While Grimeborn may take its name from the more established opera festival at Glyndebourne, it is unlikely that it shares many of its visitors. With none of the pomp of is south coast namesake, this short programme of events in East London’s Arcola Theatre has taken a more experimental, tongue-in-cheek approach, bringing opera to the streets.
The Arcola may have recently completed a renovation but the space remains obstinately bare and simple. The main stage is not much of a stage at all – more a small floor space surrounded on three sides by raised seating, supported by scaffolding poles. A Dalstonesque theatron, the exposed brick and scaffold creates a space designed for chamber productions and up-close theatre as opposed to symphonic compositions viewed from the gods.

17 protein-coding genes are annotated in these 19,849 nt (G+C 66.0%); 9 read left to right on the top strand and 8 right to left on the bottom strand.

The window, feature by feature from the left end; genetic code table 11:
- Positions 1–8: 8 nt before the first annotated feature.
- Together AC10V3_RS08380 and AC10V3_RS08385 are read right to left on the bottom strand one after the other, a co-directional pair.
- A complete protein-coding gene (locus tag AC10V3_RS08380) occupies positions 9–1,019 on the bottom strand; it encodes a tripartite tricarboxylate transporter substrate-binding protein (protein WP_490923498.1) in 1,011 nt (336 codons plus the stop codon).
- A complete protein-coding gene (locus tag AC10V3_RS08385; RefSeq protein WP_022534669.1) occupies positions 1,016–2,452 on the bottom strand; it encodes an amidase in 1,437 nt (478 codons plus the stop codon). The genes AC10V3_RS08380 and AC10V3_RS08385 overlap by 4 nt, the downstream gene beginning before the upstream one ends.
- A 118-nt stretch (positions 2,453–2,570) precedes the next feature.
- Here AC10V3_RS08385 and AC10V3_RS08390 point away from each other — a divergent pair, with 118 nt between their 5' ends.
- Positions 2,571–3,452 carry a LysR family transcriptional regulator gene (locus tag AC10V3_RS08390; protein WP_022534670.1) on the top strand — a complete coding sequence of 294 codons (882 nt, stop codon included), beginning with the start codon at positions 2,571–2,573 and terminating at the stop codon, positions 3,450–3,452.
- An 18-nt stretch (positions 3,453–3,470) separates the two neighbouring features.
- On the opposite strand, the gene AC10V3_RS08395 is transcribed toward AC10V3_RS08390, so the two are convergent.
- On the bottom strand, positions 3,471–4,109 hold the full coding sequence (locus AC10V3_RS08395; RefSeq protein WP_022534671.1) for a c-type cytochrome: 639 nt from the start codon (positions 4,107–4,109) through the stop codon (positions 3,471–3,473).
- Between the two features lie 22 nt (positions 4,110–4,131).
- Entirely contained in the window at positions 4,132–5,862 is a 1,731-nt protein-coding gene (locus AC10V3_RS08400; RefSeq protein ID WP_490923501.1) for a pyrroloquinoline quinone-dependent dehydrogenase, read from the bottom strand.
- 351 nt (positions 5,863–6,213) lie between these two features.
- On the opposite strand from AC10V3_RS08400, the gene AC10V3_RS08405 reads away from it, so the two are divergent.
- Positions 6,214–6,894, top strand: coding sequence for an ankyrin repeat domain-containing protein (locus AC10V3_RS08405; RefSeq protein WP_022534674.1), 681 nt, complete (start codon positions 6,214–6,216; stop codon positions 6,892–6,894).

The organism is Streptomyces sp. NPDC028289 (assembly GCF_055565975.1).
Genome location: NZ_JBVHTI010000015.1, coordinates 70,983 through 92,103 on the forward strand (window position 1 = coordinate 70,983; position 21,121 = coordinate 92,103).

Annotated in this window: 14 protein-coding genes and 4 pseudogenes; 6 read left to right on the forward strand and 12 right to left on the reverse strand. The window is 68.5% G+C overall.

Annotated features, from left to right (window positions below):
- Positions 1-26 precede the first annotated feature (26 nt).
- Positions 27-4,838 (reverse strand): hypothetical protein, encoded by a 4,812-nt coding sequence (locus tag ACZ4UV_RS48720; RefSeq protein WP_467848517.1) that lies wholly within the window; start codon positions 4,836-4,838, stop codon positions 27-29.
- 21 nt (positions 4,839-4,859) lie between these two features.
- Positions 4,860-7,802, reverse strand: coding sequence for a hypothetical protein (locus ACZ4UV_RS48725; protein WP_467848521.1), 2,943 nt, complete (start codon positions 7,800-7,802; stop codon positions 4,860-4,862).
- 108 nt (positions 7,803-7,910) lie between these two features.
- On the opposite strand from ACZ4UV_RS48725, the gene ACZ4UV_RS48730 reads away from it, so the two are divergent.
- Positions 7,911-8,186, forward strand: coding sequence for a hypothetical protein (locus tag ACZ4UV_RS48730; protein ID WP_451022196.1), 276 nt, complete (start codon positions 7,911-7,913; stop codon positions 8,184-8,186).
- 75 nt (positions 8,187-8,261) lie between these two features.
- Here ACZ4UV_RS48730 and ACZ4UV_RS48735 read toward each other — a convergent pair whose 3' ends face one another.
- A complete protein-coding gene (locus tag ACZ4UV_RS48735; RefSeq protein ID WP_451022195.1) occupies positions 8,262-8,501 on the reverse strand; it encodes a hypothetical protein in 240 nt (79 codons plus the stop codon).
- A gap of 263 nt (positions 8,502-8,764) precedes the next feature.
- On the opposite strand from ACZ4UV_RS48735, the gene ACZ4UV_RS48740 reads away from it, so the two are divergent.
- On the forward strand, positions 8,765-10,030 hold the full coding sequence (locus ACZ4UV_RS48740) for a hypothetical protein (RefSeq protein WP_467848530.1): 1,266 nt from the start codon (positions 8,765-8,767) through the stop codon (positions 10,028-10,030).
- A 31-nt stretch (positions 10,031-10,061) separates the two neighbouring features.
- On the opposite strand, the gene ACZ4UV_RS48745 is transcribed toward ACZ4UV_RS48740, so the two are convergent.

Go in bold they said, throw in some sex, that will catch their attention. Great advice that was! It’s that sort of thinking that led to all this shit, that led to all this relentless hustling….
Trade is set in a near contemporary world where apps control our love life and the sexual partners we choose.
The narrator, a nihilistic employee at a Berlin-based social network, chronicles the early days of the new sexual economy and the terrible price he has to pay as his girlfriend, Lis, is propelled to stardom.
What would you do in a world where your sexual partners were chosen for you?
Trade is out now – click the link below to get a copy.
I am delighted to say that Calliope, the official publication of the Writers’ Special Interest Group (SIG) of American Mensa, will be publishing a piece of my short fiction entitled The Crow in their upcoming Winter 2012/13 issue.
I am pleased to announce that The Flaneur magazine has published my short piece ‘Eat, Pray, Leaves’. This is a super zine with a load of great articles on Art and Culture so its brilliant to be included.